Women with a Cause 2022: Lori Bertman

Photo by Jeannie Frey Rhodes

‘Then Katrina hit,” Lori Bertman remembers. “That’s when it all started.”

It’s not unfamiliar here in south Louisiana to hear such a statement. Even after 16 years, the devastating storm and stories of the upended lives and livelihoods that it left in its wake are regularly recalled, speaking to the wide-reaching and long-term impacts of the disaster. But, as they say, out of darkness comes light. In the face of chaos immediately following the storm’s August 2005 landfall, Bertman saw an opportunity to make a difference—a big difference.

“I was already in the philanthropy field. I graduated in social work and I’ve always been passionate about building better communities,” explains Bertman, who is the current president and CEO of the Irene W. And C.B. Pennington Foundation. “But when the levee broke, I decided that I had to go.”

Bertman, along with dedicated partners like John Davies of the Baton Rouge Area Foundation, spent the next two years responding to Katrina and its impacts. In the midst of raising money and working to address the problems that proliferated throughout the state, she noticed the need for an organization dedicated to coordinating efforts to facilitate the most effective and purpose-driven giving possible.

“People give initially and quickly,” she notes. “But they forget about it when the news changes. People don’t realize that it takes communities years to recover from a disaster. I wanted to create something that would give people the tools to make smart investments for recovery.”

In 2010, Bertman cofounded the Center for Disaster Philanthropy with Eric Kessler and Regine Webster to provide such a resource on an international scale. Starting with a small board and a few employees, the nonprofit has grown over the last 11 years to 21 staff members and 10 board members, of which Bertman is now board chair emeritus after stepping down as board chair in 2020. The organization is dedicated to monitoring and responding to disasters all over the globe. Serving as advisors and consultants to funders, its team’s goal is to follow a disaster throughout its entire life cycle, offering the most beneficial aid and responding to vital nuances like inequity in communities. Since its inception, the group has granted some $80 million to 400 organizations worldwide.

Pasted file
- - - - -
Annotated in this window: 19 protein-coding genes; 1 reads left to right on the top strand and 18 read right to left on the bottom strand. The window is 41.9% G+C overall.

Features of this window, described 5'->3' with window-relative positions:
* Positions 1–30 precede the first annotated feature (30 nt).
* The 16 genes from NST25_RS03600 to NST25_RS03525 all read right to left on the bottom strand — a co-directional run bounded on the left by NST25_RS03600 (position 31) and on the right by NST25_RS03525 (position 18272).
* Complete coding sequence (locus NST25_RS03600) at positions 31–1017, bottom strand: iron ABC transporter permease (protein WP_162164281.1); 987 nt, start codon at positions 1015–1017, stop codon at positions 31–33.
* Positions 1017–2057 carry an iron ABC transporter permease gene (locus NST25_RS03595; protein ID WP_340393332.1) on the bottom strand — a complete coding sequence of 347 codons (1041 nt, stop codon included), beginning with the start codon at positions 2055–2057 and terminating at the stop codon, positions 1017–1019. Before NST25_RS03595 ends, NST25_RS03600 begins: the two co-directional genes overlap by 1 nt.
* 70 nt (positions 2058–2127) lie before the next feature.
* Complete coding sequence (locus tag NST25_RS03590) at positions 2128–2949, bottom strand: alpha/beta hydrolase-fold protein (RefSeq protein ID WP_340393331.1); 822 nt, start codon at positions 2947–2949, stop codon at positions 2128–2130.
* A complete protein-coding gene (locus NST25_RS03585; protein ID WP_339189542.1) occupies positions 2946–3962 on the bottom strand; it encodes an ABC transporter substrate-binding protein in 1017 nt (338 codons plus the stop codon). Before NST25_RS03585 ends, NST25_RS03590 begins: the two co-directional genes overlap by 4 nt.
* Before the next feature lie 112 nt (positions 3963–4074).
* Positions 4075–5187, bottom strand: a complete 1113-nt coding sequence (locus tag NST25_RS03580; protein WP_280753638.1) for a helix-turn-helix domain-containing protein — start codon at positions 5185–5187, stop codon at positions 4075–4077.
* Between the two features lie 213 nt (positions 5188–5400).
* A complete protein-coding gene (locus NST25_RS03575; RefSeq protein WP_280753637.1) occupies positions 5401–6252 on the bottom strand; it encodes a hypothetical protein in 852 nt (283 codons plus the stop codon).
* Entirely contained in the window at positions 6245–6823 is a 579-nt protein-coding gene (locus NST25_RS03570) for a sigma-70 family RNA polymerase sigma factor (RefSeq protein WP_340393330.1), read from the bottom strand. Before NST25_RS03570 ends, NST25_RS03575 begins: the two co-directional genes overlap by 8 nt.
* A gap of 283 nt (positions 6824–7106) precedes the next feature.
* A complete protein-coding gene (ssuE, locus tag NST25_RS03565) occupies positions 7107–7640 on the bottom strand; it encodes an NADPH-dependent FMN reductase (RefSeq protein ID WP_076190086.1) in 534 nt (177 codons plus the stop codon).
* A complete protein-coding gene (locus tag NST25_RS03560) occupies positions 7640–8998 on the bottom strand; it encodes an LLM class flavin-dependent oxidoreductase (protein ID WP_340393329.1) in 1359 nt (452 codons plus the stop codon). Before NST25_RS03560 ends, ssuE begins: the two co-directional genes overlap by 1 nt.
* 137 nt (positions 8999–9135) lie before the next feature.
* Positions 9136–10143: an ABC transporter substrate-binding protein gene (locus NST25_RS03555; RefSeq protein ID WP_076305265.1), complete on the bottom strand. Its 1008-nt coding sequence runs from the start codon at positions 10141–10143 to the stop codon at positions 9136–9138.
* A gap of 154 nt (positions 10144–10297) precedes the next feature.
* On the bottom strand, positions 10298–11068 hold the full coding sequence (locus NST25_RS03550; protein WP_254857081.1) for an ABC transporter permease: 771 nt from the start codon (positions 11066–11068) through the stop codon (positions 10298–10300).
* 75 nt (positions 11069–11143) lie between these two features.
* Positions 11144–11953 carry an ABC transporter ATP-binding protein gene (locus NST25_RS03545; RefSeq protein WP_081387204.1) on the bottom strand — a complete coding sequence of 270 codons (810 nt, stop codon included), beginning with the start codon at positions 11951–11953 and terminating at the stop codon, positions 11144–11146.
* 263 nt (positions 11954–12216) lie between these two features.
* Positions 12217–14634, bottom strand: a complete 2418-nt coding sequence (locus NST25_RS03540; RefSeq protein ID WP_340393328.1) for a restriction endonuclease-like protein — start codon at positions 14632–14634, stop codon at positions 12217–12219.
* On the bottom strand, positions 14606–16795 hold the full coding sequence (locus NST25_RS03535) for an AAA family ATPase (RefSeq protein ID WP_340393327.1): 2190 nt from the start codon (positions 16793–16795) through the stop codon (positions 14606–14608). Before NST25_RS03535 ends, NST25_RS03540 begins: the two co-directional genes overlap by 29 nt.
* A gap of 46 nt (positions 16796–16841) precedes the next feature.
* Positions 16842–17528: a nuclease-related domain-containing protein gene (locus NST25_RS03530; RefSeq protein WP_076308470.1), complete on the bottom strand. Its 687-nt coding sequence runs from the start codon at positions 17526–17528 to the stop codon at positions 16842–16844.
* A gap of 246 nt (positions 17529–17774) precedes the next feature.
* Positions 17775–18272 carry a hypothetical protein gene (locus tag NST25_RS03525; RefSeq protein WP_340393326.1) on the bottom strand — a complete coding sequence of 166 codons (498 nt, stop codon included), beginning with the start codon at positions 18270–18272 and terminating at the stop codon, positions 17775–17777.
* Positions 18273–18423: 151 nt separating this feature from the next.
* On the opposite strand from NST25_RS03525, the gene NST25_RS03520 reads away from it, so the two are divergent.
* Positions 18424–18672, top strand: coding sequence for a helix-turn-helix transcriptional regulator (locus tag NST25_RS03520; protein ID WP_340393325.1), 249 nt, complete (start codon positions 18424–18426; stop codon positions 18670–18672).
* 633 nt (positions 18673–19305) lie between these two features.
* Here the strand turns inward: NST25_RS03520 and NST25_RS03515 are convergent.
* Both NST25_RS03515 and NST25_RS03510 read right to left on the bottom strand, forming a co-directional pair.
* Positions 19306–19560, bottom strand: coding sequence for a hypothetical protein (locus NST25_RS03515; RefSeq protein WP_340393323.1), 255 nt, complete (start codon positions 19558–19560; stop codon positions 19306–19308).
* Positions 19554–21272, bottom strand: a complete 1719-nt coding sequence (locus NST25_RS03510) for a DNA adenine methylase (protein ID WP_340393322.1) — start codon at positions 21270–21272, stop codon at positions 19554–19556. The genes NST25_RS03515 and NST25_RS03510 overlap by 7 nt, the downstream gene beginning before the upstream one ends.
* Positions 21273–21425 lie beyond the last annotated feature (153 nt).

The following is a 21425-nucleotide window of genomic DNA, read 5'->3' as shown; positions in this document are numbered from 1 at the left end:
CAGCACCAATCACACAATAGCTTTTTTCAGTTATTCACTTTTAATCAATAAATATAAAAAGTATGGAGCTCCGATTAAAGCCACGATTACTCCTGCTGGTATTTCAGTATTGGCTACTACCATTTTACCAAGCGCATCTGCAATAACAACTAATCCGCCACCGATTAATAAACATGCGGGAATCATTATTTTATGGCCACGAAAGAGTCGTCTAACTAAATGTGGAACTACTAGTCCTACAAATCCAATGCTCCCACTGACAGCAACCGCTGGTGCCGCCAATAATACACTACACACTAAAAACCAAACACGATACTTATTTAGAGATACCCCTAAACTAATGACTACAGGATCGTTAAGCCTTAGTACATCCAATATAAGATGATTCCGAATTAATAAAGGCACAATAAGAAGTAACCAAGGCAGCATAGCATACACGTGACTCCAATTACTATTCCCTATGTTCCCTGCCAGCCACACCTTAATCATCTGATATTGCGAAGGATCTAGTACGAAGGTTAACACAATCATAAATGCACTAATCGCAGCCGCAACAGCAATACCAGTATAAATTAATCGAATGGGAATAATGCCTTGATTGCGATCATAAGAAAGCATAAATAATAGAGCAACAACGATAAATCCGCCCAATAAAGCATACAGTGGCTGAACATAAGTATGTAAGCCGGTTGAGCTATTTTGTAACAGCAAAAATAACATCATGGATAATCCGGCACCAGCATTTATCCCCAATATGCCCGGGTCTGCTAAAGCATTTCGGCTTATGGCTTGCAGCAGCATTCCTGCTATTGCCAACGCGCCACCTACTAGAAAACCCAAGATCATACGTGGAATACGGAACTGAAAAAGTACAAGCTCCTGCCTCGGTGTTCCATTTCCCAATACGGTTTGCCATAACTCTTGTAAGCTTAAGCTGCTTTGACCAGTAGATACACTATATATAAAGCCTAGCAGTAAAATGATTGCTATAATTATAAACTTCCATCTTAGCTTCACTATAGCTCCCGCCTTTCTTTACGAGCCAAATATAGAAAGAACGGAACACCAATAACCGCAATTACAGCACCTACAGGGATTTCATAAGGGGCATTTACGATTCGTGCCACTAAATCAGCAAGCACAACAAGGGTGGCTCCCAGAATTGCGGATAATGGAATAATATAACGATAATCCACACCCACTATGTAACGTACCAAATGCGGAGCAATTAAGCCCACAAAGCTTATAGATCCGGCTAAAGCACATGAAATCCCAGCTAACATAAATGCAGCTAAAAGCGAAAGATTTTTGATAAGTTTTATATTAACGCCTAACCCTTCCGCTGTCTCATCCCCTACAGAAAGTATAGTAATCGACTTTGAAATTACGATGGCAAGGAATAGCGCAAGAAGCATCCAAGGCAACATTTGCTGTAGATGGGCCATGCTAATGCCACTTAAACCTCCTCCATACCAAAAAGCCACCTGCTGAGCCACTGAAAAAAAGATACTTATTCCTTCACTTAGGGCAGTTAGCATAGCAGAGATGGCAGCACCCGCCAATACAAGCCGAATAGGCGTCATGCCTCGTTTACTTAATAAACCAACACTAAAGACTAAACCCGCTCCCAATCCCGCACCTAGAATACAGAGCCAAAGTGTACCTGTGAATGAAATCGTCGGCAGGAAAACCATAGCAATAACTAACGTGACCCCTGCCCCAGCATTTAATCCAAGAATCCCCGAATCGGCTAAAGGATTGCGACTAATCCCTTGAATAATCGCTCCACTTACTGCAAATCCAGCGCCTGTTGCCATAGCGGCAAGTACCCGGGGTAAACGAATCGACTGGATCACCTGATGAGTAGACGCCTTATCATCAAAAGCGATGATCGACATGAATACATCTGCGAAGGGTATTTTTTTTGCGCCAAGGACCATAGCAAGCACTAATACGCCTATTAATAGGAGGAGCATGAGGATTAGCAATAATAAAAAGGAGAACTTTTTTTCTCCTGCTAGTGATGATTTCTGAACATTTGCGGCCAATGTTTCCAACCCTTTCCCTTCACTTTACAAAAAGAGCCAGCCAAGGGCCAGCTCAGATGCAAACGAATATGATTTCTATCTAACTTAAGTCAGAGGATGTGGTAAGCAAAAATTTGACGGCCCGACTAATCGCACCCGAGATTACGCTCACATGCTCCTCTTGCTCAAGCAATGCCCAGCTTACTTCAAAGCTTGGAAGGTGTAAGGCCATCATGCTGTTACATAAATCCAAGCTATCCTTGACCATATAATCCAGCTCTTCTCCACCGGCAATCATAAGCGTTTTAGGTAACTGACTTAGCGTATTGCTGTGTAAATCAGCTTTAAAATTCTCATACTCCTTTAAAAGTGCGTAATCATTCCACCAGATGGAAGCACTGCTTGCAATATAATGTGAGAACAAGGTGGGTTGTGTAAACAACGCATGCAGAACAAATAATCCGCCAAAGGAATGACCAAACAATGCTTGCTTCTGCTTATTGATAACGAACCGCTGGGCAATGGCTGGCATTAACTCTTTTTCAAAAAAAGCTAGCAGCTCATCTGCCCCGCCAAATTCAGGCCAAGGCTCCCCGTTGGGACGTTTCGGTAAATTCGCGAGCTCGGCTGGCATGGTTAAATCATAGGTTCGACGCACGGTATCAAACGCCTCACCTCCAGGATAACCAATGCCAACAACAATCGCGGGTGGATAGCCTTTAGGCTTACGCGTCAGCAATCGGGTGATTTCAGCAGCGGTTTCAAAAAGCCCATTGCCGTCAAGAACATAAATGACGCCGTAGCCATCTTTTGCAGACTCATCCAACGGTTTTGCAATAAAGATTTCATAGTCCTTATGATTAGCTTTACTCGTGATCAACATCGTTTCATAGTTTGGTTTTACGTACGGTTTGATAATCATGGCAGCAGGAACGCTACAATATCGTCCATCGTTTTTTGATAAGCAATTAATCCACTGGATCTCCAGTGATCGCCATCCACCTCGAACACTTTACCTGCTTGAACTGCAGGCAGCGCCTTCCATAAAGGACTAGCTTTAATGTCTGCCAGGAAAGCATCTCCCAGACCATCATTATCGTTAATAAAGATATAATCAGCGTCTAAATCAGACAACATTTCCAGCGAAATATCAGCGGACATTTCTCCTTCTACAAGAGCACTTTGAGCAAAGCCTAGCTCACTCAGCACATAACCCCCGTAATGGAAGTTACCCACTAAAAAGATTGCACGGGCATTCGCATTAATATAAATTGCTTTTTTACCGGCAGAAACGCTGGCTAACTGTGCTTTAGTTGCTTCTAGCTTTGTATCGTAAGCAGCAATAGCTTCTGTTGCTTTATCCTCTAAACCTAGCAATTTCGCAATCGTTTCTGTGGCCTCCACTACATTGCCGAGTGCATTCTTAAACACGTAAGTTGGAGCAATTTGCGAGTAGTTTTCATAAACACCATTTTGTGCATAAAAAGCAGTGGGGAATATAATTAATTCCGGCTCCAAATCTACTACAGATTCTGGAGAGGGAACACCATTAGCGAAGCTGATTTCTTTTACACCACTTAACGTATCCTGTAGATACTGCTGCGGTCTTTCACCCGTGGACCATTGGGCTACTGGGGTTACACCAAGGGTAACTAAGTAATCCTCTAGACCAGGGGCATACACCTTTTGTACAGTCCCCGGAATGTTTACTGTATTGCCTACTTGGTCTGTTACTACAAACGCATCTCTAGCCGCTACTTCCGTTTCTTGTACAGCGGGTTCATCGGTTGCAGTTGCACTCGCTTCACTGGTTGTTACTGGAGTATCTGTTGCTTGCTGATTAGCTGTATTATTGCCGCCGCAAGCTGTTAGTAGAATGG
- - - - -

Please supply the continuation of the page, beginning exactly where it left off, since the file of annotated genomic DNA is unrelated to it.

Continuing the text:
“What I’ve realized throughout my years in this field is that the most important thing is working together,” Bertman says, noting that communication and coordination are at the heart of any successful disaster response. “It’s so critical but it’s often the hardest thing. I like to say that disaster response is a relay race because everyone has a part and every part is vital.”

The CDP doesn’t just respond, though. Part of the organization’s mission is also to anticipate, and Bertman says she knew a pandemic would make an appearance in her lifetime. That’s why, when COVID-19 struck, she and the CDP already had plans and strategies in place.

“We were well positioned at the start of the pandemic because we knew it was coming,” she explains. “No one knew who to go to because this was unlike anything people had seen or dealt with before. It put CDP on the map in a big way.”

The organization was recognized as one of CNN’s 2020 Heroes for its work in responding to COVID-19. But even as the group becomes more well known, adapting and evolving with the world’s disasters, Bertman says what she is most proud of is that it is something that finds its roots in Louisiana.

“It’s an incredible pride for Louisiana that we’ve done this,” says Bertman, noting that the international scale of CDP’s disaster response has been aided by local funds like that of the Penningtons. “I love helping to build and sustain communities. This is a passion that I have carried, and will carry, throughout my entire life.”

Click here to read about another of Lori Bertman’s passions—this one in an entirely different arena.